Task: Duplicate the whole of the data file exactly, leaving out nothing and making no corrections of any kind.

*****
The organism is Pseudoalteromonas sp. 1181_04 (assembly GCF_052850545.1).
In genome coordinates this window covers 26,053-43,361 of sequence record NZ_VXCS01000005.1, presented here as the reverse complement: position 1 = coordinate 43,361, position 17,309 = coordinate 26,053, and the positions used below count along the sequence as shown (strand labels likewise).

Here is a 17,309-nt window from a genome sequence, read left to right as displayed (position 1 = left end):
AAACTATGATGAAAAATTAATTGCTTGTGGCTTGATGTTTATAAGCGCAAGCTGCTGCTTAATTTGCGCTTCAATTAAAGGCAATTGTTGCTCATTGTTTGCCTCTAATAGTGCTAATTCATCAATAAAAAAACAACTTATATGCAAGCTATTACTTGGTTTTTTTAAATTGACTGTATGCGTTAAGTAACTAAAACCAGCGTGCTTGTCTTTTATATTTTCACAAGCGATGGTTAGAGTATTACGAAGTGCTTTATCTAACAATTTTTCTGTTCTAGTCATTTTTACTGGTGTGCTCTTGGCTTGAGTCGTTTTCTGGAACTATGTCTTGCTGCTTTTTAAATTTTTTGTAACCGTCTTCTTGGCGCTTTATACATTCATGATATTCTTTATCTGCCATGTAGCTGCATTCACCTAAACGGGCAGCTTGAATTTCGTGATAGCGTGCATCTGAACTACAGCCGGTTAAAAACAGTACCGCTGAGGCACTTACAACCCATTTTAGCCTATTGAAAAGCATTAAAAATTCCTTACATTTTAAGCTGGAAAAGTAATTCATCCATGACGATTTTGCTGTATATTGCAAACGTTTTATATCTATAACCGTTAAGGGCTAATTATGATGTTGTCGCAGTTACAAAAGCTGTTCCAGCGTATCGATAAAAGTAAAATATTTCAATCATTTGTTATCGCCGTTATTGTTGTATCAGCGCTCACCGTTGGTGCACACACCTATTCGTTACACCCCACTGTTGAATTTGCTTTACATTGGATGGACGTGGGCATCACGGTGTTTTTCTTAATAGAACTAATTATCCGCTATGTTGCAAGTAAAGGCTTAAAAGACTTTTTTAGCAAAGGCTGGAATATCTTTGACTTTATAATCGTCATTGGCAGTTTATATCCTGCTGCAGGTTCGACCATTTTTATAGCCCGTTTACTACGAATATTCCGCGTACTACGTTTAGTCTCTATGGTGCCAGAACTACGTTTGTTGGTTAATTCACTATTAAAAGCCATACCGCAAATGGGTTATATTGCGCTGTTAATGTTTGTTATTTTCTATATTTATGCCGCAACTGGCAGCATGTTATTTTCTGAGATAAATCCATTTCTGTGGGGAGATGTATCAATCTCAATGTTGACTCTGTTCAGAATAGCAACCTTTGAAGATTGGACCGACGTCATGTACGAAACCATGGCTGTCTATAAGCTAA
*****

The organism is Pseudoalteromonas sp. 1181_04 (assembly GCF_052850545.1).
In genome coordinates this window covers 26,053-43,361 of sequence record NZ_VXCS01000005.1, presented here as the reverse complement: position 1 = coordinate 43,361, position 17,309 = coordinate 26,053, and the positions used below count along the sequence as shown (strand labels likewise).

Here is a 17,309-nt window from a genome sequence, read left to right as displayed (position 1 = left end):
AAACTATGATGAAAAATTAATTGCTTGTGGCTTGATGTTTATAAGCGCAAGCTGCTGCTTAATTTGCGCTTCAATTAAAGGCAATTGTTGCTCATTGTTTGCCTCTAATAGTGCTAATTCATCAATAAAAAAACAACTTATATGCAAGCTATTACTTGGTTTTTTTAAATTGACTGTATGCGTTAAGTAACTAAAACCAGCGTGCTTGTCTTTTATATTTTCACAAGCGATGGTTAGAGTATTACGAAGTGCTTTATCTAACAATTTTTCTGTTCTAGTCATTTTTACTGGTGTGCTCTTGGCTTGAGTCGTTTTCTGGAACTATGTCTTGCTGCTTTTTAAATTTTTTGTAACCGTCTTCTTGGCGCTTTATACATTCATGATATTCTTTATCTGCCATGTAGCTGCATTCACCTAAACGGGCAGCTTGAATTTCGTGATAGCGTGCATCTGAACTACAGCCGGTTAAAAACAGTACCGCTGAGGCACTTACAACCCATTTTAGCCTATTGAAAAGCATTAAAAATTCCTTACATTTTAAGCTGGAAAAGTAATTCATCCATGACGATTTTGCTGTATATTGCAAACGTTTTATATCTATAACCGTTAAGGGCTAATTATGATGTTGTCGCAGTTACAAAAGCTGTTCCAGCGTATCGATAAAAGTAAAATATTTCAATCATTTGTTATCGCCGTTATTGTTGTATCAGCGCTCACCGTTGGTGCACACACCTATTCGTTACACCCCACTGTTGAATTTGCTTTACATTGGATGGACGTGGGCATCACGGTGTTTTTCTTAATAGAACTAATTATCCGCTATGTTGCAAGTAAAGGCTTAAAAGACTTTTTTAGCAAAGGCTGGAATATCTTTGACTTTATAATCGTCATTGGCAGTTTATATCCTGCTGCAGGTTCGACCATTTTTATAGCCCGTTTACTACGAATATTCCGCGTACTACGTTTAGTCTCTATGGTGCCAGAACTACGTTTGTTGGTTAATTCACTATTAAAAGCCATACCGCAAATGGGTTATATTGCGCTGTTAATGTTTGTTATTTTCTATATTTATGCCGCAACTGGCAGCATGTTATTTTCTGAGATAAATCCATTTCTGTGGGGAGATGTATCAATCTCAATGTTGACTCTGTTCAGAATAGCAACCTTTGAAGATTGGACCGACGTCATGTACGAAACCATGGCTGTCTATAAGCTAA